It looks like the resistor and possibly the blower have just quit on your ride. While you could take this in and spend $350 to get this done professionally (and I couldn't blame you), the idea of tackling this yourself and saving some money is tempting.
As always, you are responsible for your own work. This is a deceptively simple job that could take you a couple hours easily. There shouldn't be too many safety issues, but you're working on the dash next to a bomb that could literally explode in your face (read airbag). The blower is also very powerful and you could get scrapes and cuts from a moving fan. You'll also be playing with electricity, which even at 12 volts is enough to weld tools to the metal parts of the car and cause burns. You could damage other, more expensive parts of your ride or cause a fire. Use common sense (that thing so rare it should be a superpower) and do this at your own risk.
You'll need a 1/4 drive ratchet, universal joint and/or swivel sockets. A 5/16" or 8mm as well as a Phillip's or cross point screwdriver are mandatory as is a door pad tool. A jump box will help with testing the blower when you get it out and possibly save your electrical system. Unhook the battery if you want and it would be a good idea. I'm a bit on the crazy side, so I just made sure the key was off.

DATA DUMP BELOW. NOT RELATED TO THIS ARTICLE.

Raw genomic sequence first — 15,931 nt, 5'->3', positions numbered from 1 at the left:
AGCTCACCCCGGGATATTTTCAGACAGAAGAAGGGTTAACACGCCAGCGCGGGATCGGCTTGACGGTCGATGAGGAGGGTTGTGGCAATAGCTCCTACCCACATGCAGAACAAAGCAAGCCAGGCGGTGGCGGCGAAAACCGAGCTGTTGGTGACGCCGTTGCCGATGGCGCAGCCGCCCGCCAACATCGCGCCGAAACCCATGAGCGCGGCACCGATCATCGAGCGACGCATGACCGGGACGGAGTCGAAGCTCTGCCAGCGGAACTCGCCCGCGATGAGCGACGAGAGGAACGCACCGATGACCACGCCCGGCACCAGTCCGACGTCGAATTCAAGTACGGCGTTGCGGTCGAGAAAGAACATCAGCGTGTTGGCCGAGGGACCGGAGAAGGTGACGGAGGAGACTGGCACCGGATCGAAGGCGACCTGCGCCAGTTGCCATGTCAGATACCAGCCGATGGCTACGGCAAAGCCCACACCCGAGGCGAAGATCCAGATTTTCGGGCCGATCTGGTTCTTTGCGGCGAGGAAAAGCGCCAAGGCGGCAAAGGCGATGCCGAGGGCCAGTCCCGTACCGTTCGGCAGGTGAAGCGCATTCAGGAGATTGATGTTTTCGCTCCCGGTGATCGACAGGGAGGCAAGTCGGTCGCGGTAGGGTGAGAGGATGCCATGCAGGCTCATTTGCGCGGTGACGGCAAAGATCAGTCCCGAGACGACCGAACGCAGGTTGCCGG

Remove the hush panel under the right side of the dash. This pries off with a door pad tool at the top and you can usually pull out the fasteners next to the carpet with your fingers or pliers. Remove the wire connection from the blower and three screws holding it to the heater assembly. Two are visible and one is toward the firewall. No sweat.
The resistor is where it gets interesting. This lives between the blower and the firewall and is held on with three screws. One is visible and the other two are right next to the dad-blamed firewall. Better pack your patience getting these loose as there is NO ROOM between the resistor and the firewall. You can remove the one screw and try wiggling the part out, but you risk breaking the heater box. Go ahead and get a swivel socket and loosen 'em up.
Honestly, I couldn't tell you the first thing about diagnosing the resistor itself. If the car has more than 100,000 miles and or the connector to the blower is melted, replace it.
The resistor is about $30 new, don't buy this part used as it's a wear item and will probably fail in short order. Who wants to do this again any time soon? Not me. The blower is $95 new, so a little more care needs to be taken before condemning it. Inspect the female end of the connector on the blower, if it's melted a bit you might be still be able to reuse it, but this is a gamble that it could fail real soon. If there isn't any obvious damage, you can use jumpers or cut the end off the old resistor and strip the wires. Put the blower in a vise and hook a wire to the jump box. If the blower spins, you you can save it. If not, replace the blower. If the connector is damaged at all, I'd bite the bullet and replace it. No sense in doing this job again. You can buy a used blower and expect to get a fair amount of use out of it. These are MUCH less expensive than at the auto parts store; I got mine for twenty and some change. Install everything in reverse order and tighten the screws snugly. Hook up the Molex connectors to the resistor and blower and before you button up the hush panel, hook up the battery and check your work. If the blower has all five speeds, you can finish up and relax. You have my permission. Maranatha!